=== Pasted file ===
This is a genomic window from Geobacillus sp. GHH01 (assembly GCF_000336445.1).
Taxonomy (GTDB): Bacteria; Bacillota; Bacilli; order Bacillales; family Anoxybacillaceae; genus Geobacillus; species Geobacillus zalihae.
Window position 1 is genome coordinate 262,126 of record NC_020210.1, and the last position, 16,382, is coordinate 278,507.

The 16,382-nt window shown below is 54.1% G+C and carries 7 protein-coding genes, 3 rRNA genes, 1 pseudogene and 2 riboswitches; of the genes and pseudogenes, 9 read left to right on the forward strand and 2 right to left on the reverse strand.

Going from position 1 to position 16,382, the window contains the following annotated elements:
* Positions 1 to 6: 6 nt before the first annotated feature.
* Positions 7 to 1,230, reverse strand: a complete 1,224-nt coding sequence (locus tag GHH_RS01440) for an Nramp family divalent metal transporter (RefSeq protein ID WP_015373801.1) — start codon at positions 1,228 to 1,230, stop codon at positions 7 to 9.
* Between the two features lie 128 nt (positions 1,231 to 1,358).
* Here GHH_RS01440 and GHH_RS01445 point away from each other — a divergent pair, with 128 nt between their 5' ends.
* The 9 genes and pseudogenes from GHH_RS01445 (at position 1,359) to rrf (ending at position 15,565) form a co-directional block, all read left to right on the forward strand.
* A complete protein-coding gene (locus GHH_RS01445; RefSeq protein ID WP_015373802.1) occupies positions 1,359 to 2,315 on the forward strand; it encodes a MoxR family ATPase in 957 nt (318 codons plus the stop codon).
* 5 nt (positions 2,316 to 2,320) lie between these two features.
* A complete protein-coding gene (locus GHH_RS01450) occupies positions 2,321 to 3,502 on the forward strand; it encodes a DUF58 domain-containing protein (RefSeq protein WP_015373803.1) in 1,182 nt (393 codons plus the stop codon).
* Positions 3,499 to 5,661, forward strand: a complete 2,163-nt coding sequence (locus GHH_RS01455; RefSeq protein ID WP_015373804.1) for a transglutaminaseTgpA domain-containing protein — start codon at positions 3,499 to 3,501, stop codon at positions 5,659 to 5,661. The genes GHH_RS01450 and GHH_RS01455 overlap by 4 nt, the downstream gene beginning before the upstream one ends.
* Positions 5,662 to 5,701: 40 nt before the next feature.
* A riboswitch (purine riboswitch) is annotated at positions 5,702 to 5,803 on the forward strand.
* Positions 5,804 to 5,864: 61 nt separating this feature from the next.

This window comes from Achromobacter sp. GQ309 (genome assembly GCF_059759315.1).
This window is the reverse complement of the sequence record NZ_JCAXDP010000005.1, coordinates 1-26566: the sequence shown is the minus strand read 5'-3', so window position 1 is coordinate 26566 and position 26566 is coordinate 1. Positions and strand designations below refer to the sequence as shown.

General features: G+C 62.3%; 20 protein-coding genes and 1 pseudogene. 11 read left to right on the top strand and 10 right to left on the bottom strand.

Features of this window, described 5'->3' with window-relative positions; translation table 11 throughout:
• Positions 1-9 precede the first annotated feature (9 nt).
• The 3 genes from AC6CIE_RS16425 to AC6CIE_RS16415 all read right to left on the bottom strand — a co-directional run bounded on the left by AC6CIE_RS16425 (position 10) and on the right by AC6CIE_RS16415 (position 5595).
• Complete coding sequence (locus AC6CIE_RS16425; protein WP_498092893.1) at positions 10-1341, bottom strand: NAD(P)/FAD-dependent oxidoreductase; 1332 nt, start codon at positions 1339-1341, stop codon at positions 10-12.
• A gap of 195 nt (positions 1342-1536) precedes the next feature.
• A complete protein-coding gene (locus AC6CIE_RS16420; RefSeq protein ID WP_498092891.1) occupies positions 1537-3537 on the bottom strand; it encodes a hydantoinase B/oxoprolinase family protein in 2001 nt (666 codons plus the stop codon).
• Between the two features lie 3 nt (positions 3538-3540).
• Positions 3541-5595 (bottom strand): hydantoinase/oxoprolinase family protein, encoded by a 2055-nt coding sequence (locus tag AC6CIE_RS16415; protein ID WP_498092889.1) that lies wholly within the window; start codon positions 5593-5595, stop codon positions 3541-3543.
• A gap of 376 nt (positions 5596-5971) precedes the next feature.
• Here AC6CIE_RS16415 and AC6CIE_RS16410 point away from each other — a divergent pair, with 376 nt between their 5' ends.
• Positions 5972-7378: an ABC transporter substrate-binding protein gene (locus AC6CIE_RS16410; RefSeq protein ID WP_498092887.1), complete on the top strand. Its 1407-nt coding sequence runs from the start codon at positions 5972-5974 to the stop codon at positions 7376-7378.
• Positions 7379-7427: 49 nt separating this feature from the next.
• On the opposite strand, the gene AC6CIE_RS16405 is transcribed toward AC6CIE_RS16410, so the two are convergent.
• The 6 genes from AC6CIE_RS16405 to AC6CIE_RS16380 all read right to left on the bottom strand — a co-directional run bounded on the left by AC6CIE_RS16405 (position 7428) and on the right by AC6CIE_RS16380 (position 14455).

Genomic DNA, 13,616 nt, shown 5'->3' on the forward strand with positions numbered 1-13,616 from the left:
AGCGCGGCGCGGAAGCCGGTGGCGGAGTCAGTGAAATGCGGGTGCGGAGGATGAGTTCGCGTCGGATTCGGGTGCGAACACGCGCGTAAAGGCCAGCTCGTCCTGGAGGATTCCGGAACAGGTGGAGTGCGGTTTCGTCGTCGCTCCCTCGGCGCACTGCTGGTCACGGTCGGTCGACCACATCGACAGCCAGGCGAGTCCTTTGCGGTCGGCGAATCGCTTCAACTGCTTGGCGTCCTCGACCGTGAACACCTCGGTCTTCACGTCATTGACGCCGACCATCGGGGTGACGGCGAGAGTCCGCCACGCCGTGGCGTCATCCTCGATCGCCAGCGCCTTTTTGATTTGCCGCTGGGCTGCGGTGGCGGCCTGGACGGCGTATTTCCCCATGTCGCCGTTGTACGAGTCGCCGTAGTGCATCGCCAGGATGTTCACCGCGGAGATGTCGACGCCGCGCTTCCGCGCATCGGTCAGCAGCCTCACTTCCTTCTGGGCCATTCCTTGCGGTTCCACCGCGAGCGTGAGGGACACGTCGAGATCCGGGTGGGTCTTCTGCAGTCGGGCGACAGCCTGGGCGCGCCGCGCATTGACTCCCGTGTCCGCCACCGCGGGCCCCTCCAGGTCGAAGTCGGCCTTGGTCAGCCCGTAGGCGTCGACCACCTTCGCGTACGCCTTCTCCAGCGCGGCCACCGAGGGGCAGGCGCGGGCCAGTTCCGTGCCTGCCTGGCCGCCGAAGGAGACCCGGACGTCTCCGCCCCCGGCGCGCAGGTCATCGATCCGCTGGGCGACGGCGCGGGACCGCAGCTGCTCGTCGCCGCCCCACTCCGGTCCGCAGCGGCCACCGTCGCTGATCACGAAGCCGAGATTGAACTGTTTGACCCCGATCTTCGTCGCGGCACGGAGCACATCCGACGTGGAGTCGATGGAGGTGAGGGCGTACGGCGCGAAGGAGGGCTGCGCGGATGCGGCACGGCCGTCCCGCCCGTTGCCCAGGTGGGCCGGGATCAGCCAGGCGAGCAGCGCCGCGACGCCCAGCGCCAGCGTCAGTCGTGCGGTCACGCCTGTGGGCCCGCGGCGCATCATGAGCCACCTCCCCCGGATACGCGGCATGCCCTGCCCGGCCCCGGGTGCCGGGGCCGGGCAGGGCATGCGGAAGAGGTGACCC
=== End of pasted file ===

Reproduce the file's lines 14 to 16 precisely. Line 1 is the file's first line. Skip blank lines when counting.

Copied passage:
* Positions 3,499 to 5,661, forward strand: a complete 2,163-nt coding sequence (locus GHH_RS01455; RefSeq protein ID WP_015373804.1) for a transglutaminaseTgpA domain-containing protein — start codon at positions 3,499 to 3,501, stop codon at positions 5,659 to 5,661. The genes GHH_RS01450 and GHH_RS01455 overlap by 4 nt, the downstream gene beginning before the upstream one ends.
* Positions 5,662 to 5,701: 40 nt before the next feature.
* A riboswitch (purine riboswitch) is annotated at positions 5,702 to 5,803 on the forward strand.